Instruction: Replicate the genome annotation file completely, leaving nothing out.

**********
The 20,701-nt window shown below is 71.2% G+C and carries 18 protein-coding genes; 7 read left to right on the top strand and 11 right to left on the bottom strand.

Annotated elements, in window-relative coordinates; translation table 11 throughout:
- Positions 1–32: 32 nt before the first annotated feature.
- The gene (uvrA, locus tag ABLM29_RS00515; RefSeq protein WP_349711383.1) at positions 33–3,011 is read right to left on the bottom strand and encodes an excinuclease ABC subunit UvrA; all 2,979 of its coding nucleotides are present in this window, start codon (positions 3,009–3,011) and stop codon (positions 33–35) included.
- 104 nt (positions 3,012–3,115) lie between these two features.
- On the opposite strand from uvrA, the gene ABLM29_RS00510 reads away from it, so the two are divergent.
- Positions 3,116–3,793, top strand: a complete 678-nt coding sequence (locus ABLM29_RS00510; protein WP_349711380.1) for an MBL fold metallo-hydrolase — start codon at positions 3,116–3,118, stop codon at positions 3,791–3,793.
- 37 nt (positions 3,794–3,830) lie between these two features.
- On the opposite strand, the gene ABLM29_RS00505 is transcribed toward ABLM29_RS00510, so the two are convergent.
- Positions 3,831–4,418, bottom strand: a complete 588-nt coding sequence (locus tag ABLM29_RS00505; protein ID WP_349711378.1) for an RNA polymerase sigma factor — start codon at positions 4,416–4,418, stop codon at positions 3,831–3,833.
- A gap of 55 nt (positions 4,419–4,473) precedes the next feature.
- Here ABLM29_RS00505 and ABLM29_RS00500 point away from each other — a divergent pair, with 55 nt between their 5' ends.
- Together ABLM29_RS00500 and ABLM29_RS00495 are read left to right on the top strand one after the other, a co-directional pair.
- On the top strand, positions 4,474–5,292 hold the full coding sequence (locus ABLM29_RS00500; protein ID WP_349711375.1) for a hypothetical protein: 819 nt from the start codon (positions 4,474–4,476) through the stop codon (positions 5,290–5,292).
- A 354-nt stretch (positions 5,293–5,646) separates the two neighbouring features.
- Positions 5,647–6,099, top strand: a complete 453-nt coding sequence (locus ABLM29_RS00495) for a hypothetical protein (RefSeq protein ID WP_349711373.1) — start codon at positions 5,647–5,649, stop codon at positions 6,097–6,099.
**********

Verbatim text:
The 20,701-nt window shown below is 71.2% G+C and carries 18 protein-coding genes; 7 read left to right on the top strand and 11 right to left on the bottom strand.

Annotated elements, in window-relative coordinates; translation table 11 throughout:
- Positions 1–32: 32 nt before the first annotated feature.
- The gene (uvrA, locus tag ABLM29_RS00515; RefSeq protein WP_349711383.1) at positions 33–3,011 is read right to left on the bottom strand and encodes an excinuclease ABC subunit UvrA; all 2,979 of its coding nucleotides are present in this window, start codon (positions 3,009–3,011) and stop codon (positions 33–35) included.
- 104 nt (positions 3,012–3,115) lie between these two features.
- On the opposite strand from uvrA, the gene ABLM29_RS00510 reads away from it, so the two are divergent.
- Positions 3,116–3,793, top strand: a complete 678-nt coding sequence (locus ABLM29_RS00510; protein WP_349711380.1) for an MBL fold metallo-hydrolase — start codon at positions 3,116–3,118, stop codon at positions 3,791–3,793.
- 37 nt (positions 3,794–3,830) lie between these two features.
- On the opposite strand, the gene ABLM29_RS00505 is transcribed toward ABLM29_RS00510, so the two are convergent.
- Positions 3,831–4,418, bottom strand: a complete 588-nt coding sequence (locus tag ABLM29_RS00505; protein ID WP_349711378.1) for an RNA polymerase sigma factor — start codon at positions 4,416–4,418, stop codon at positions 3,831–3,833.
- A gap of 55 nt (positions 4,419–4,473) precedes the next feature.
- Here ABLM29_RS00505 and ABLM29_RS00500 point away from each other — a divergent pair, with 55 nt between their 5' ends.
- Together ABLM29_RS00500 and ABLM29_RS00495 are read left to right on the top strand one after the other, a co-directional pair.
- On the top strand, positions 4,474–5,292 hold the full coding sequence (locus ABLM29_RS00500; protein ID WP_349711375.1) for a hypothetical protein: 819 nt from the start codon (positions 4,474–4,476) through the stop codon (positions 5,290–5,292).
- A 354-nt stretch (positions 5,293–5,646) separates the two neighbouring features.
- Positions 5,647–6,099, top strand: a complete 453-nt coding sequence (locus ABLM29_RS00495) for a hypothetical protein (RefSeq protein ID WP_349711373.1) — start codon at positions 5,647–5,649, stop codon at positions 6,097–6,099.